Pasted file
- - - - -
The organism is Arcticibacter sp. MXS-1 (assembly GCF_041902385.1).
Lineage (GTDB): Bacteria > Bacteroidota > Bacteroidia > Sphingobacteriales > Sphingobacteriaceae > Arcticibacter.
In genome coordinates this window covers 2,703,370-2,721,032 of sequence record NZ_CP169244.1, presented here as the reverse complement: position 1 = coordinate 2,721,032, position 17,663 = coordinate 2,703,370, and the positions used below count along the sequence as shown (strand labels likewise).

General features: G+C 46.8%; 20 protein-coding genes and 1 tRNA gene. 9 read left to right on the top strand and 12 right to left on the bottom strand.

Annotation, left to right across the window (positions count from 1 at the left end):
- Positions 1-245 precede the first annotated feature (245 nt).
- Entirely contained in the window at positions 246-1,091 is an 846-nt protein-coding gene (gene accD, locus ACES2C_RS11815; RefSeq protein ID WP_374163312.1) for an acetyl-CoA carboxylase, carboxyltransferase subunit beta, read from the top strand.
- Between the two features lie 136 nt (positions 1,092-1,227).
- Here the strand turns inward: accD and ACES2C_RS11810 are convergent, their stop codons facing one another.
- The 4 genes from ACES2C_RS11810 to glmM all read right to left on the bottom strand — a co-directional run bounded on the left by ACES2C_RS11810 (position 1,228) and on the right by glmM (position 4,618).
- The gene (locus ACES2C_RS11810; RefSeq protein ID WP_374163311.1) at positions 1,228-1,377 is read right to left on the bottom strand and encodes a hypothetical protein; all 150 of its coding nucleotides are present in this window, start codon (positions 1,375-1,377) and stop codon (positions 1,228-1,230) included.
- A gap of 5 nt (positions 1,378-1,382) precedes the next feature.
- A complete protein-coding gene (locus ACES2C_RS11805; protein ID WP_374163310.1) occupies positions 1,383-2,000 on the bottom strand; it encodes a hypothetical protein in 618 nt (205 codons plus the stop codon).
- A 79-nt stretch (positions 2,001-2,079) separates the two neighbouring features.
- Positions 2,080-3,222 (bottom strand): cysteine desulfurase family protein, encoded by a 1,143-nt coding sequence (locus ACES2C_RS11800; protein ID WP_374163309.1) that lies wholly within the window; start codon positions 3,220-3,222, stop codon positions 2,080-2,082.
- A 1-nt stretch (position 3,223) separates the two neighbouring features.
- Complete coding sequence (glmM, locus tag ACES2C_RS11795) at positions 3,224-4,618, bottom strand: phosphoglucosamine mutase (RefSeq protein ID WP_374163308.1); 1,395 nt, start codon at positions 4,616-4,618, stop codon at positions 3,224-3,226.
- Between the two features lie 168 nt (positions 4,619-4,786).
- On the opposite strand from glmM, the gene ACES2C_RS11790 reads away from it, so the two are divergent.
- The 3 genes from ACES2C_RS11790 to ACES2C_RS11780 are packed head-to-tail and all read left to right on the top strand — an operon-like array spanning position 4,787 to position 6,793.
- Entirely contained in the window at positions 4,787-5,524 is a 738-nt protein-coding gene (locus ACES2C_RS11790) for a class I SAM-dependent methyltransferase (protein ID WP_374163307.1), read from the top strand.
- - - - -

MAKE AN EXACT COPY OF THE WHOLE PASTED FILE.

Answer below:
The organism is Arcticibacter sp. MXS-1 (assembly GCF_041902385.1).
Lineage (GTDB): Bacteria > Bacteroidota > Bacteroidia > Sphingobacteriales > Sphingobacteriaceae > Arcticibacter.
In genome coordinates this window covers 2,703,370-2,721,032 of sequence record NZ_CP169244.1, presented here as the reverse complement: position 1 = coordinate 2,721,032, position 17,663 = coordinate 2,703,370, and the positions used below count along the sequence as shown (strand labels likewise).

General features: G+C 46.8%; 20 protein-coding genes and 1 tRNA gene. 9 read left to right on the top strand and 12 right to left on the bottom strand.

Annotation, left to right across the window (positions count from 1 at the left end):
- Positions 1-245 precede the first annotated feature (245 nt).
- Entirely contained in the window at positions 246-1,091 is an 846-nt protein-coding gene (gene accD, locus ACES2C_RS11815; RefSeq protein ID WP_374163312.1) for an acetyl-CoA carboxylase, carboxyltransferase subunit beta, read from the top strand.
- Between the two features lie 136 nt (positions 1,092-1,227).
- Here the strand turns inward: accD and ACES2C_RS11810 are convergent, their stop codons facing one another.
- The 4 genes from ACES2C_RS11810 to glmM all read right to left on the bottom strand — a co-directional run bounded on the left by ACES2C_RS11810 (position 1,228) and on the right by glmM (position 4,618).
- The gene (locus ACES2C_RS11810; RefSeq protein ID WP_374163311.1) at positions 1,228-1,377 is read right to left on the bottom strand and encodes a hypothetical protein; all 150 of its coding nucleotides are present in this window, start codon (positions 1,375-1,377) and stop codon (positions 1,228-1,230) included.
- A gap of 5 nt (positions 1,378-1,382) precedes the next feature.
- A complete protein-coding gene (locus ACES2C_RS11805; protein ID WP_374163310.1) occupies positions 1,383-2,000 on the bottom strand; it encodes a hypothetical protein in 618 nt (205 codons plus the stop codon).
- A 79-nt stretch (positions 2,001-2,079) separates the two neighbouring features.
- Positions 2,080-3,222 (bottom strand): cysteine desulfurase family protein, encoded by a 1,143-nt coding sequence (locus ACES2C_RS11800; protein ID WP_374163309.1) that lies wholly within the window; start codon positions 3,220-3,222, stop codon positions 2,080-2,082.
- A 1-nt stretch (position 3,223) separates the two neighbouring features.
- Complete coding sequence (glmM, locus tag ACES2C_RS11795) at positions 3,224-4,618, bottom strand: phosphoglucosamine mutase (RefSeq protein ID WP_374163308.1); 1,395 nt, start codon at positions 4,616-4,618, stop codon at positions 3,224-3,226.
- Between the two features lie 168 nt (positions 4,619-4,786).
- On the opposite strand from glmM, the gene ACES2C_RS11790 reads away from it, so the two are divergent.
- The 3 genes from ACES2C_RS11790 to ACES2C_RS11780 are packed head-to-tail and all read left to right on the top strand — an operon-like array spanning position 4,787 to position 6,793.
- Entirely contained in the window at positions 4,787-5,524 is a 738-nt protein-coding gene (locus ACES2C_RS11790) for a class I SAM-dependent methyltransferase (protein ID WP_374163307.1), read from the top strand.